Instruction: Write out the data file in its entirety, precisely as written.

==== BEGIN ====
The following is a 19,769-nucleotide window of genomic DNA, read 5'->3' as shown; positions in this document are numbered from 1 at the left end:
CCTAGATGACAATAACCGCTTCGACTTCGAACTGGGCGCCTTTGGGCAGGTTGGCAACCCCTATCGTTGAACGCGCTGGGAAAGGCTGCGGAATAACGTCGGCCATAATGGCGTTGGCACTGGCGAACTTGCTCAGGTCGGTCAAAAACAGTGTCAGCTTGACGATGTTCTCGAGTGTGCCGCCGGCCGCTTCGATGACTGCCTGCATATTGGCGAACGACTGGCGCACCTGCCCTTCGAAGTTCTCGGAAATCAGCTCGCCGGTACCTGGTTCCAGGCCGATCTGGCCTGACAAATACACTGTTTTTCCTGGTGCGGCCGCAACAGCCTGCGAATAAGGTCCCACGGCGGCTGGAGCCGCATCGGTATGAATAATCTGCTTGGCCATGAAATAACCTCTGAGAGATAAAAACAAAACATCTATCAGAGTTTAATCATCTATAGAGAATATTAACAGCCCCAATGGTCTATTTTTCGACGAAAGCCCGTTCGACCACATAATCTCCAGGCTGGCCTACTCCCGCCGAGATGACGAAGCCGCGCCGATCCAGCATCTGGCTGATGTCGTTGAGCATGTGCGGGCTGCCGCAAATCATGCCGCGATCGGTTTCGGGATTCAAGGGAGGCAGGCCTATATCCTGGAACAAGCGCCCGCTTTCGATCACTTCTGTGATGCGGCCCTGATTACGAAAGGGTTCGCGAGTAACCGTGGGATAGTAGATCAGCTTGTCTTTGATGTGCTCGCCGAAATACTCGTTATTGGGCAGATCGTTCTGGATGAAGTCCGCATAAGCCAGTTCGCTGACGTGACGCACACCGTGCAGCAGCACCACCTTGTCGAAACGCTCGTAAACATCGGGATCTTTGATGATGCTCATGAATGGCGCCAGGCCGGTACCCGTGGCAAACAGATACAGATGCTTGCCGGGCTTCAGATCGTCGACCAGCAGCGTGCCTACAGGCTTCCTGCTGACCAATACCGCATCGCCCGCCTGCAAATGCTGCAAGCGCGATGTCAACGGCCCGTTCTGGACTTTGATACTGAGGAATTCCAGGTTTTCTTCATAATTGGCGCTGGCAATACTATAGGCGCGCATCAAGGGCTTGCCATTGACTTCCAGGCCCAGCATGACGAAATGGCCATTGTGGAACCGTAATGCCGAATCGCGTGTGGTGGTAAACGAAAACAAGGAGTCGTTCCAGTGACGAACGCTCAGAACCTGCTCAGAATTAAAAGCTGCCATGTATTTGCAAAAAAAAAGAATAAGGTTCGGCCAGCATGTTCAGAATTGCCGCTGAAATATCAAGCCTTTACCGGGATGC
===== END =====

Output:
The following is a 19,769-nucleotide window of genomic DNA, read 5'->3' as shown; positions in this document are numbered from 1 at the left end:
CCTAGATGACAATAACCGCTTCGACTTCGAACTGGGCGCCTTTGGGCAGGTTGGCAACCCCTATCGTTGAACGCGCTGGGAAAGGCTGCGGAATAACGTCGGCCATAATGGCGTTGGCACTGGCGAACTTGCTCAGGTCGGTCAAAAACAGTGTCAGCTTGACGATGTTCTCGAGTGTGCCGCCGGCCGCTTCGATGACTGCCTGCATATTGGCGAACGACTGGCGCACCTGCCCTTCGAAGTTCTCGGAAATCAGCTCGCCGGTACCTGGTTCCAGGCCGATCTGGCCTGACAAATACACTGTTTTTCCTGGTGCGGCCGCAACAGCCTGCGAATAAGGTCCCACGGCGGCTGGAGCCGCATCGGTATGAATAATCTGCTTGGCCATGAAATAACCTCTGAGAGATAAAAACAAAACATCTATCAGAGTTTAATCATCTATAGAGAATATTAACAGCCCCAATGGTCTATTTTTCGACGAAAGCCCGTTCGACCACATAATCTCCAGGCTGGCCTACTCCCGCCGAGATGACGAAGCCGCGCCGATCCAGCATCTGGCTGATGTCGTTGAGCATGTGCGGGCTGCCGCAAATCATGCCGCGATCGGTTTCGGGATTCAAGGGAGGCAGGCCTATATCCTGGAACAAGCGCCCGCTTTCGATCACTTCTGTGATGCGGCCCTGATTACGAAAGGGTTCGCGAGTAACCGTGGGATAGTAGATCAGCTTGTCTTTGATGTGCTCGCCGAAATACTCGTTATTGGGCAGATCGTTCTGGATGAAGTCCGCATAAGCCAGTTCGCTGACGTGACGCACACCGTGCAGCAGCACCACCTTGTCGAAACGCTCGTAAACATCGGGATCTTTGATGATGCTCATGAATGGCGCCAGGCCGGTACCCGTGGCAAACAGATACAGATGCTTGCCGGGCTTCAGATCGTCGACCAGCAGCGTGCCTACAGGCTTCCTGCTGACCAATACCGCATCGCCCGCCTGCAAATGCTGCAAGCGCGATGTCAACGGCCCGTTCTGGACTTTGATACTGAGGAATTCCAGGTTTTCTTCATAATTGGCGCTGGCAATACTATAGGCGCGCATCAAGGGCTTGCCATTGACTTCCAGGCCCAGCATGACGAAATGGCCATTGTGGAACCGTAATGCCGAATCGCGTGTGGTGGTAAACGAAAACAAGGAGTCGTTCCAGTGACGAACGCTCAGAACCTGCTCAGAATTAAAAGCTGCCATGTATTTGCAAAAAAAAAGAATAAGGTTCGGCCAGCATGTTCAGAATTGCCGCTGAAATATCAAGCCTTTACCGGGATGC